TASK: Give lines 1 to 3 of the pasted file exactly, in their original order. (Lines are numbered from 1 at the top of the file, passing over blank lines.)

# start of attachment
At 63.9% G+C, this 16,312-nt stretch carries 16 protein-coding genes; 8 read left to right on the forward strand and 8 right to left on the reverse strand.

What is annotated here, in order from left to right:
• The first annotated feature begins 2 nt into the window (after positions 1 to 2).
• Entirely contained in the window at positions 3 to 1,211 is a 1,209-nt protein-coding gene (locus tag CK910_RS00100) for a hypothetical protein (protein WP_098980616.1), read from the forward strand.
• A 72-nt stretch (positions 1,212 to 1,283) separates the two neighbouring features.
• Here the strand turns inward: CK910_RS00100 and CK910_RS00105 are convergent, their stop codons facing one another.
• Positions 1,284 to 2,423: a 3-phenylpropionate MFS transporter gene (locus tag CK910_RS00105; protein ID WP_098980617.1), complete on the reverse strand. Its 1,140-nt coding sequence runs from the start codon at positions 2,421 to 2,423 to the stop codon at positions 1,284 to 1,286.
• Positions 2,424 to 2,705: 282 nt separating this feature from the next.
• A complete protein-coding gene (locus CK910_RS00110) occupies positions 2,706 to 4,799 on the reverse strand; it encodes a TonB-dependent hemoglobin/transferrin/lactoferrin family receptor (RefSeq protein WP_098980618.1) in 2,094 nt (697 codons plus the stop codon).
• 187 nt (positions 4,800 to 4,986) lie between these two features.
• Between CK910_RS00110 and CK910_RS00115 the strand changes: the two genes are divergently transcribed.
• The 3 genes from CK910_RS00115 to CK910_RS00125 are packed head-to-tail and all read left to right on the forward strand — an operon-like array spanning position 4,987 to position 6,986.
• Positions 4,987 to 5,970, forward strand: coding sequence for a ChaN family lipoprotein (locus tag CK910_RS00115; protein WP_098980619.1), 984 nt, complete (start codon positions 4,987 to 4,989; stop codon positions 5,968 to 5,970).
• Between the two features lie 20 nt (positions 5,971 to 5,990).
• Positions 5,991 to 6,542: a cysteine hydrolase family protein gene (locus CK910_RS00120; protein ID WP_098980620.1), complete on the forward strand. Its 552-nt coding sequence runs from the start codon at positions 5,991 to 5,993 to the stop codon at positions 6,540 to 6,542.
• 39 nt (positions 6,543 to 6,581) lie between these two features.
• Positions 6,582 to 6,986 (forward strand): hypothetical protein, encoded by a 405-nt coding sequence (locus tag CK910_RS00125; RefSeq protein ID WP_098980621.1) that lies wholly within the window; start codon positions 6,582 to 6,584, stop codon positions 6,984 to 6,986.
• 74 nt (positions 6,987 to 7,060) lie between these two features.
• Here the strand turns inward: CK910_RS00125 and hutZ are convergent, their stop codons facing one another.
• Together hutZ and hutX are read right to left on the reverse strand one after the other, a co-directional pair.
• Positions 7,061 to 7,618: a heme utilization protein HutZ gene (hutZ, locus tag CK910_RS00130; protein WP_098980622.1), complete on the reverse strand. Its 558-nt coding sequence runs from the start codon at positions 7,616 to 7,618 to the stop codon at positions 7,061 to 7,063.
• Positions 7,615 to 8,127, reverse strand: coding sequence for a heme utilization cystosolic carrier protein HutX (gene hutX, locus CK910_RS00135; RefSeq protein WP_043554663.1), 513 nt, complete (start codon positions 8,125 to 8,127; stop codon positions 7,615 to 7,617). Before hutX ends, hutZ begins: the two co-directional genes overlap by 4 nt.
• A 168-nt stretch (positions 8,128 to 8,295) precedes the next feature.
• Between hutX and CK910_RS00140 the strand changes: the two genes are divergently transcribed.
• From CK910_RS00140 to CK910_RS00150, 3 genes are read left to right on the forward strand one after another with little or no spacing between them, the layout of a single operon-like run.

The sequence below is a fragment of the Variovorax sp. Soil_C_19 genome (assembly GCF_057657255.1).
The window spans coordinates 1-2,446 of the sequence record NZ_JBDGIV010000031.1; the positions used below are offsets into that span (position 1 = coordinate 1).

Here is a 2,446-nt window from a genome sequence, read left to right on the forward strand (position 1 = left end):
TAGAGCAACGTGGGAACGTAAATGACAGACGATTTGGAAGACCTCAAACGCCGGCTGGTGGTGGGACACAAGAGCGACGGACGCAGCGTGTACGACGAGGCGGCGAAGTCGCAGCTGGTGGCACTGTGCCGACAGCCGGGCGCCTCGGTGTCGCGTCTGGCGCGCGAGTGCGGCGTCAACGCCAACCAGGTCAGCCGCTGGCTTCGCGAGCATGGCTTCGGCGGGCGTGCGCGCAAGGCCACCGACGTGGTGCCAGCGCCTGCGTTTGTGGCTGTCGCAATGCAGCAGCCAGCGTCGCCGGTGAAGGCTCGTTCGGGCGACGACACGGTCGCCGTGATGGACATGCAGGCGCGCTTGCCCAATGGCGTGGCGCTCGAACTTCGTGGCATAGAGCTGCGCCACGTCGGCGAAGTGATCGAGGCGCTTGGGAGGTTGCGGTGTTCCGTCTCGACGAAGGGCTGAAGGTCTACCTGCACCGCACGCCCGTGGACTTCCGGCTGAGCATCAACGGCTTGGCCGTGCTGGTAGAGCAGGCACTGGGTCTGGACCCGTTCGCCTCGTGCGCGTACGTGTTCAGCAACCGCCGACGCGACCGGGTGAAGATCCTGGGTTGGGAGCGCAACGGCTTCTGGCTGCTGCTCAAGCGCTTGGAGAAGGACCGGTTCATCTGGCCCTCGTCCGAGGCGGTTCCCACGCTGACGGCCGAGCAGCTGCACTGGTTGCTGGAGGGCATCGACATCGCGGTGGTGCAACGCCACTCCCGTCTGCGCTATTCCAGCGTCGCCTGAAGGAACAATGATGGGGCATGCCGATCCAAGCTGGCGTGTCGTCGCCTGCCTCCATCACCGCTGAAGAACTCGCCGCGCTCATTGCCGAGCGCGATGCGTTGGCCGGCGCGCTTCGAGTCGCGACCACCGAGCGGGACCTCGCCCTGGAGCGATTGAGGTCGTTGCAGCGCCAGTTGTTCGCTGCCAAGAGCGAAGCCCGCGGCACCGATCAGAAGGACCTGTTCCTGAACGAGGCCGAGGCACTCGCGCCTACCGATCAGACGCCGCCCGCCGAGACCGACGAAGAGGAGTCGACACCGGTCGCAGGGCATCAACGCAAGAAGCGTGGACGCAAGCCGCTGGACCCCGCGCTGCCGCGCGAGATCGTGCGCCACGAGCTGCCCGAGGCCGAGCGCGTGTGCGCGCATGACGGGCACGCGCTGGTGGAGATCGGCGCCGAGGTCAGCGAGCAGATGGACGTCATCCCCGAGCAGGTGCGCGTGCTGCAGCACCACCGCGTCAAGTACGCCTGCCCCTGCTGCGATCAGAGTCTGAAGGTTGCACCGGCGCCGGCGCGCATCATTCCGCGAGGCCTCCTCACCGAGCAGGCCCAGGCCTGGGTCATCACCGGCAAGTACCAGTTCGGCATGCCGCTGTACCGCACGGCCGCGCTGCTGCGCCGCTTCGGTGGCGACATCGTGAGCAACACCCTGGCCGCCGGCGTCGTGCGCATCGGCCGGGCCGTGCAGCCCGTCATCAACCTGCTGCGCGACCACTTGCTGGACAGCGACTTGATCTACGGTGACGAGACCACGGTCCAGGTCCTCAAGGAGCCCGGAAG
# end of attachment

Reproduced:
At 63.9% G+C, this 16,312-nt stretch carries 16 protein-coding genes; 8 read left to right on the forward strand and 8 right to left on the reverse strand.

What is annotated here, in order from left to right:
• The first annotated feature begins 2 nt into the window (after positions 1 to 2).